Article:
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Bob Costas gave a moving eulogy for Stan Musial (Video)

bob costas eulogyStan Musial was an exceptional ballplayer and by many accounts exceptional human being. It was fitting that he was eulogized in an exceptional manner.

Veteran sportscaster and St. Louis native Bob Costas spoke for over 19 minutes at the funeral for Musial Saturday, a week after the Baseball Hall of Famer died at the age of 92. Costas says he spoke at the request of Musial, who asked him late in life to deliver the eulogy at his funeral.

Costas discussed the underrated nature of Musial’s playing career. He noted that while Musial had excellent overall numbers, there was no single stat from his career that stood out, nor were there any remarkable or captivating aspects of his personality.

“It seems that all that Stan had going for him was more than two decades of sustained excellence as a ballplayer, and nine decades as a thoroughly decent human being,” noted Costas.

Costas also talked about the strong connection Musial had to St. Louis, and how the two were great matches for each other.

“He remained the perfect embodiment of baseball in the city where baseball matters the most.”

19 minutes is a long time to spend watching a video, so if you are unable to sit through the whole thing, we highly suggest you skip to the 8:00 mark where Costas tells a great story about Musial breaking a color barrier in an All-Star Game clubhouse.

According to Costas, at one of the all-star games in the 1950s, several black members of the NL All-Star team — guys like Willie Mays, Hank Aaron, Frank Robinson and Ernie Banks — were gathered in a corner of the NL clubhouse playing cards. They kept to themselves likely because they did not feel welcome. As the story goes, Musial walked over to the group and asked them to deal him in for their next hand. As Costas says, that was Musial’s way of telling the players they were welcome.

Costas cried a bit while telling that story, and it was hard not to get caught up in the emotion and cry with him.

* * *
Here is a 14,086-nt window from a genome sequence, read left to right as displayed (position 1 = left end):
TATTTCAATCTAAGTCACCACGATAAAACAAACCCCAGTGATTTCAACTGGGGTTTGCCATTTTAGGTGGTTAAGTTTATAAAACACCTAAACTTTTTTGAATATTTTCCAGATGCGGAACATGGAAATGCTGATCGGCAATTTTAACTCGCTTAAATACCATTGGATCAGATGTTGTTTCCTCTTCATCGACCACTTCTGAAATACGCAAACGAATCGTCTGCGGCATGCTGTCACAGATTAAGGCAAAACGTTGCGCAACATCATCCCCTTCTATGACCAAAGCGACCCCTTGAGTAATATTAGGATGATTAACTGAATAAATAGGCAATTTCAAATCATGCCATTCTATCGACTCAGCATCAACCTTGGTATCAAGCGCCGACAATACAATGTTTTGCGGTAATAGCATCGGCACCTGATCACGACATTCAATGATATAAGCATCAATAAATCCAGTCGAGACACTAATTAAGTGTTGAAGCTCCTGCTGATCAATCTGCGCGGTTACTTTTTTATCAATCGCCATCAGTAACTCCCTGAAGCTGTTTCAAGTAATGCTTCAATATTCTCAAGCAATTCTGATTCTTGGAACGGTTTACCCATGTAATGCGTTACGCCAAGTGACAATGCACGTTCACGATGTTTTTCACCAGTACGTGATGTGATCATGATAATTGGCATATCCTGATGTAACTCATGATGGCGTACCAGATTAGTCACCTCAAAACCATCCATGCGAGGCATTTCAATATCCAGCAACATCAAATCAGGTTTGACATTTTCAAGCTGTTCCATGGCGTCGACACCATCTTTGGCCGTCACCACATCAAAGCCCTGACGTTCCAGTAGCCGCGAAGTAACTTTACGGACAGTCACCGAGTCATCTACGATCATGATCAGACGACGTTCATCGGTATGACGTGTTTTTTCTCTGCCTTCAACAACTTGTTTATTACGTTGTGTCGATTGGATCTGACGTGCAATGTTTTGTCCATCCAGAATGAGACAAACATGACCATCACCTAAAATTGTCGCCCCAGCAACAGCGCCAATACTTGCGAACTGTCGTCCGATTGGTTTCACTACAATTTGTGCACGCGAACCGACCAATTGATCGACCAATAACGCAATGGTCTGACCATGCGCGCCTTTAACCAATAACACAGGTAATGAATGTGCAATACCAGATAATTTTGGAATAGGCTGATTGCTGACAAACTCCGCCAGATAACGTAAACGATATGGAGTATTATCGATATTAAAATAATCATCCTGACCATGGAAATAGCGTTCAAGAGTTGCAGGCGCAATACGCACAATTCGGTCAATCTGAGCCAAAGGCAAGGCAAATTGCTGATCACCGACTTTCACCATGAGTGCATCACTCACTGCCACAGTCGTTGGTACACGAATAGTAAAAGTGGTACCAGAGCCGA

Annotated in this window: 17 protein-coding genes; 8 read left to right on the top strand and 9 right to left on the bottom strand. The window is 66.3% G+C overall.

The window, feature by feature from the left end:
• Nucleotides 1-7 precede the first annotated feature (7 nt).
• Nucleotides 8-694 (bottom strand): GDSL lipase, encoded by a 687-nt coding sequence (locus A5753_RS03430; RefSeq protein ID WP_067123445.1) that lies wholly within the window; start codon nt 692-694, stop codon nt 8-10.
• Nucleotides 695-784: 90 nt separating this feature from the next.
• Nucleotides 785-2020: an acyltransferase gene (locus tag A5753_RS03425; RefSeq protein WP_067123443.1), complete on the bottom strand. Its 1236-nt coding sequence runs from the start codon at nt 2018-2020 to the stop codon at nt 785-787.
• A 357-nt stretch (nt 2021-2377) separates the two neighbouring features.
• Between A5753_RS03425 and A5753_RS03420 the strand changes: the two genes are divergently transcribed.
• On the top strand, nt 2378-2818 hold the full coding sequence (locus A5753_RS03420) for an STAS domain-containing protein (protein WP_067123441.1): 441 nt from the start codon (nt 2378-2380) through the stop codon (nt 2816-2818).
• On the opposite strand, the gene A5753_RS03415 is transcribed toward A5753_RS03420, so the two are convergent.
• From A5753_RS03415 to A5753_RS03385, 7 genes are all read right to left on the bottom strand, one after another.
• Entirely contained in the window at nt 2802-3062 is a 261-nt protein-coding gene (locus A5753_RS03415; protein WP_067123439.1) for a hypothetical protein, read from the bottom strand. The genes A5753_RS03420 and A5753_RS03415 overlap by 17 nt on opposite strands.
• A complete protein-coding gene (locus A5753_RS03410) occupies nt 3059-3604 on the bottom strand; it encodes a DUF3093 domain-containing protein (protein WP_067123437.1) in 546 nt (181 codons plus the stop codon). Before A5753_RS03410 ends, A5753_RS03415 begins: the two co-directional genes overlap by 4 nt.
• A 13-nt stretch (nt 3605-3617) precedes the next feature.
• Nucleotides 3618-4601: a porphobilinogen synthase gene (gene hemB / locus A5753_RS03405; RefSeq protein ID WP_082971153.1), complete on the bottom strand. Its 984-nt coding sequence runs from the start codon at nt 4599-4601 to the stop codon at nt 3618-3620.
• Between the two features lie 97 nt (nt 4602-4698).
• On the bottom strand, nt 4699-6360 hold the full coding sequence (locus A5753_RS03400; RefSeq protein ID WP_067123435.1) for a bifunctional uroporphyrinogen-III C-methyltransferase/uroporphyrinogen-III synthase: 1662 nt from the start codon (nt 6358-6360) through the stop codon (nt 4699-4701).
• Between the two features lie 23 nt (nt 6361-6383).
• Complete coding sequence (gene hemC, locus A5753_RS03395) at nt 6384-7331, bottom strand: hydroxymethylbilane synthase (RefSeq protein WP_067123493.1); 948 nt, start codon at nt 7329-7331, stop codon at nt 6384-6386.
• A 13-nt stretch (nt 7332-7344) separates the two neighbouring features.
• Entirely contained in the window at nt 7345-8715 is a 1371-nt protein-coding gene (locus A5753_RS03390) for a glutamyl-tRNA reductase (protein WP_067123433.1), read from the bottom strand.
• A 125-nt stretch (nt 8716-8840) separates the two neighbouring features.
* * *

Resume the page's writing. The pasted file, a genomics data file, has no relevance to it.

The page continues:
Costas delivered a wonderful tribute to someone who by many accounts was a wonderful man.

Video via KTVI/FOX2
H/T Deadspin

Stan Musial remembered fondly by fans, players

stan musialBaseball Hall of Famer and lifetime St. Louis Cardinal Stan Musial died on Saturday at the age of 92. There has been an outpour of tributes for the legend, which is a testament to his accomplishments and character.

I wasn’t born until 20 years after Stan the Man’s career ended, so I obviously never saw him play. But what I do know is that based on his statistics, Musial is far too frequently overlooked when it comes to discussions about the best players of all time.

Musial broke into the big leagues as a 20-year-old in 1941. He hit .426 in 47 at-bats, and that was a premonition of what was to come. Musial went on to win seven batting titles — including one at age 36 — and he finished with a lifetime .331 average. His bat control and strikeout-to-walk ratio is among the best of all time. He walked over 100 times three seasons, yet he never struck out more than 46 times.

Musial was a three-time MVP and 24-time All-Star over his 22-year career (there were multiple All-Star Games a few years). He is fourth all time in career hits with 3,630, and the best part is he recorded exactly half at home, and half on the road. Musial led the league in offensive categories numerous times. Let’s count them down:

    - Doubles 8 times
    – Batting average 7 times
    – OPS 7 times
    – OBP 6 times
    – Slugging 6 times
    – Total bases 6 times
    – Runs 5 times
    – Hits 5 times
    – Triples 5 times

Musial was elected into the Baseball Hall of Fame in 1969 after receiving 93.2 percent of the votes. He had a spectacular peak, and he also had longevity.

Musial led the Cardinals to the World Series four straight seasons (he missed 1945 to serve in the military during World War II), three of which they won. He led the league in WAR three of those seasons.

For as much as we talk about his offense Musial actually was a pitcher when he began his career and didn’t switch to the outfield until injuring his arm. According to CBS’ Eye on Baseball, Musial went 18-5 with a 2.62 ERA as a 19-year-old minor-league pitcher.

The story of Musial isn’t complete if you stop it after listing his unreal accomplishments on the field. According to most people who tell it, he also had Hall of Fame character.

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